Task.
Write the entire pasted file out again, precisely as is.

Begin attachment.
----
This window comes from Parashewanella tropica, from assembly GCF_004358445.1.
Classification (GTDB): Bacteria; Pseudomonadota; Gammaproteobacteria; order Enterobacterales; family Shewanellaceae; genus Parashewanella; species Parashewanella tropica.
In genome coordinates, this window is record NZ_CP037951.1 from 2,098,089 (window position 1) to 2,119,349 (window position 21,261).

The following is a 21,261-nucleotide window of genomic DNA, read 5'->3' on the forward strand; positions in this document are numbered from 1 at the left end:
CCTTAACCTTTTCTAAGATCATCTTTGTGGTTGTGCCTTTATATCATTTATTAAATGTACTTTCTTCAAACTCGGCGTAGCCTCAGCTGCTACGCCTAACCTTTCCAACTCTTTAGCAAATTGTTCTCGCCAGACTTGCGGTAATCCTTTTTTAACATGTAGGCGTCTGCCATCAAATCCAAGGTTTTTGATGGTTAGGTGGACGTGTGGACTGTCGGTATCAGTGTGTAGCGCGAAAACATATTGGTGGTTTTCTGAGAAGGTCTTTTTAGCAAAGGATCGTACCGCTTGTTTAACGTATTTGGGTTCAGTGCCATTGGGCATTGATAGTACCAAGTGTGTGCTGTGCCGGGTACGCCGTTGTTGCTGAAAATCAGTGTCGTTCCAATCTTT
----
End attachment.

This window comes from Parashewanella tropica, from assembly GCF_004358445.1.
Classification (GTDB): Bacteria; Pseudomonadota; Gammaproteobacteria; order Enterobacterales; family Shewanellaceae; genus Parashewanella; species Parashewanella tropica.
In genome coordinates, this window is record NZ_CP037951.1 from 2,098,089 (window position 1) to 2,119,349 (window position 21,261).

The following is a 21,261-nucleotide window of genomic DNA, read 5'->3' on the forward strand; positions in this document are numbered from 1 at the left end:
CCTTAACCTTTTCTAAGATCATCTTTGTGGTTGTGCCTTTATATCATTTATTAAATGTACTTTCTTCAAACTCGGCGTAGCCTCAGCTGCTACGCCTAACCTTTCCAACTCTTTAGCAAATTGTTCTCGCCAGACTTGCGGTAATCCTTTTTTAACATGTAGGCGTCTGCCATCAAATCCAAGGTTTTTGATGGTTAGGTGGACGTGTGGACTGTCGGTATCAGTGTGTAGCGCGAAAACATATTGGTGGTTTTCTGAGAAGGTCTTTTTAGCAAAGGATCGTACCGCTTGTTTAACGTATTTGGGTTCAGTGCCATTGGGCATTGATAGTACCAAGTGTGTGCTGTGCCGGGTACGCCGTTGTTGCTGAAAATCAGTGTCGTTCCAATCTTT